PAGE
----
Creatine and muscle growth
By David Bradley
Creatine is an organic acid containing nitrogen. It occurs naturally animals from fish and chimps to cats and dogs, and rats and people, vertebrates, in other words. It helps to supply energy to muscle cells and so has become the b@stard child of the steroid age for body builders hoping for a quick bulk up.
Creatine was first isolated in 1832 from skeletal muscle by Michel Eugène Chevreul who named it for the Greek word for flesh, kreas. It was as early as 1912, well before Charles Atlas, that scientists discovered that eating a daily dose of creatine could boost the creatine content of the muscle. It was not until the late 1920s that it was determined that larger than normal amounts (i.e. creatine supplements, as opposed to conventional dietary sources), in the form of its phosphate salt plays a key role in the metabolism of skeletal muscle.
Creatine, is found naturally in the body and is present in meat and fish. But, it is its availability over-the-counter legally as a synthetic amino acid powder to help build muscle and speed recovery from injuries and general training that have led to its infamy.
Creatine first hit the mainstream during the 1980s and gained notoriety at the 1992 Olympics in Barcelona, when it was alleged by the London Times that athlete Linford Christie, a 100m gold medal winner, had utilized creatine in his training regime prior to the Olympics. Bodybuilding Monthly subsequently outed another gold medalist Sally Gunnell, a 400m hurdler as another alleged creatine user. Other athletes also apparently tested positive and a recent poll claims that more than half of top athletes have used creatine.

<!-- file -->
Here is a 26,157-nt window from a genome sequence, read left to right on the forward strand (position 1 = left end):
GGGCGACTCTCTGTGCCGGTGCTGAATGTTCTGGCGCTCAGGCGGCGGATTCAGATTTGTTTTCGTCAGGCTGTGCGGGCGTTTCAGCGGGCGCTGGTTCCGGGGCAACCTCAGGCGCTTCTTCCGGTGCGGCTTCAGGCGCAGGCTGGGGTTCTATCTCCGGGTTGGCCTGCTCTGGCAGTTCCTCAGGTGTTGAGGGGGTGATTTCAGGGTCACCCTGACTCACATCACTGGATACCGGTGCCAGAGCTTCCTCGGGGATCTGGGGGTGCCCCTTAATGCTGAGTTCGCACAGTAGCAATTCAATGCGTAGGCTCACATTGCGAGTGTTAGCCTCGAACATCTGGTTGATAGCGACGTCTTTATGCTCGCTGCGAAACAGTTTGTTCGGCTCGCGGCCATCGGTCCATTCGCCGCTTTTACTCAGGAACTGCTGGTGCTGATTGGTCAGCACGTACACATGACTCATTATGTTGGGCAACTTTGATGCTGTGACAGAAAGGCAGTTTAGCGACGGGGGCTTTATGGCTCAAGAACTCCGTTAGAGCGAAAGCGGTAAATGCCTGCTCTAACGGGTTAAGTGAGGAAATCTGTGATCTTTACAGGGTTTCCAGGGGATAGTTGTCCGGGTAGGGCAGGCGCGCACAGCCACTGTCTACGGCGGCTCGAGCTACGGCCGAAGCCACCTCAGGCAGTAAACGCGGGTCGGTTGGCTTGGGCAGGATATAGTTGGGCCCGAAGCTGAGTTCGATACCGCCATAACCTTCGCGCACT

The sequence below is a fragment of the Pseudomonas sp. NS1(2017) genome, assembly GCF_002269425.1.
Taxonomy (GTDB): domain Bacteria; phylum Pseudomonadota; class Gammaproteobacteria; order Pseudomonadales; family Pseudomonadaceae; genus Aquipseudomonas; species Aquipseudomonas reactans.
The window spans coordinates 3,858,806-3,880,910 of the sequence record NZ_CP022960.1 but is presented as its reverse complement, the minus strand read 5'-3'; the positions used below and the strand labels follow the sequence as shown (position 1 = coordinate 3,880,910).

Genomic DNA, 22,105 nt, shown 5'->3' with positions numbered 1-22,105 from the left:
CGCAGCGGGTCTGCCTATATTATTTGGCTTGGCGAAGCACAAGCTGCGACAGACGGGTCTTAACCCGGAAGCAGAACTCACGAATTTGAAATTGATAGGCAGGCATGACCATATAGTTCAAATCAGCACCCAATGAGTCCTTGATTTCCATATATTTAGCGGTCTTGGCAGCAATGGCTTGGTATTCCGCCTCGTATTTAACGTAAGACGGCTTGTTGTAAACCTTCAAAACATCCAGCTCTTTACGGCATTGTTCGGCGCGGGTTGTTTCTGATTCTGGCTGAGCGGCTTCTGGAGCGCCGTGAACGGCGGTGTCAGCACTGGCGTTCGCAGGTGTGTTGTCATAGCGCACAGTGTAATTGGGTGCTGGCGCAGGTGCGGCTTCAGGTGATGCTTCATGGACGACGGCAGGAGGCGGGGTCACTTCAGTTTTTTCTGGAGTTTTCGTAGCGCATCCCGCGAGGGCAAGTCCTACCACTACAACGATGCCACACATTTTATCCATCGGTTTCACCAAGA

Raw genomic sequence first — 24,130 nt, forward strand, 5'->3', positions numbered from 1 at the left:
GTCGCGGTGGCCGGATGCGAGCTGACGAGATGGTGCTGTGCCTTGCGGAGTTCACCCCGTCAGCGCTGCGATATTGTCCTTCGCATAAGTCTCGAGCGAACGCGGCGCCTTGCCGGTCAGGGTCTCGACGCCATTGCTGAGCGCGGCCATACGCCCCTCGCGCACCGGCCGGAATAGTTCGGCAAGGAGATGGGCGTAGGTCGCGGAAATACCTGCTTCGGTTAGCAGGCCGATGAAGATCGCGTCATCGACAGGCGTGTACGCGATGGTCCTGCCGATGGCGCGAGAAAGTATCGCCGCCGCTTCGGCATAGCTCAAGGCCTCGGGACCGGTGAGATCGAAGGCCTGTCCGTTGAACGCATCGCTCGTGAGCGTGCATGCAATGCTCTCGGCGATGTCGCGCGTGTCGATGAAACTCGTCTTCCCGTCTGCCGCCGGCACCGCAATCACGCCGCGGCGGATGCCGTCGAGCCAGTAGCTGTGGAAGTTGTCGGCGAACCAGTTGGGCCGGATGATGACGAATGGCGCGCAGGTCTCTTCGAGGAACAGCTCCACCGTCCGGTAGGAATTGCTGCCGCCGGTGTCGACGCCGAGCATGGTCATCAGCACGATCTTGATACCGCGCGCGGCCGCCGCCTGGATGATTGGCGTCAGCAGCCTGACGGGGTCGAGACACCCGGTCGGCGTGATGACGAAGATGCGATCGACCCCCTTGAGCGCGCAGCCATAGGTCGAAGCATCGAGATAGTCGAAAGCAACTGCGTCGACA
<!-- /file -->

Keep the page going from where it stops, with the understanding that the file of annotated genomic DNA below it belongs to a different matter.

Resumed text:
Kidney damage and short-term problems such as muscle cramping and dehydration are commonly reported by heavy creatine users, leading some medical professionals to call for a ban on its sales as a health supplement.
Other commonly used amino acids and related materials include glutamine, which supposedly reduces fatigue, builds muscle and gives users an immune system boost, trypthophan or 5HT, which supposedly boosts adrenalin production, making fighters fightier and runners sprintier, and, of course, whole protein powders, which are claimed to reduce recovery times and help fuel hypertrophy, or muscle growth.
For more information on how muscles contract, check out our report from the Royal Society meeting on the subject.
Creatine has recently been in the news for the possibility of it leading to a new treatment for Parkinson’s disease.
If you are looking for additional information about the creatine chemical structure please use its InChI code to search ChemSpider or another structure database site.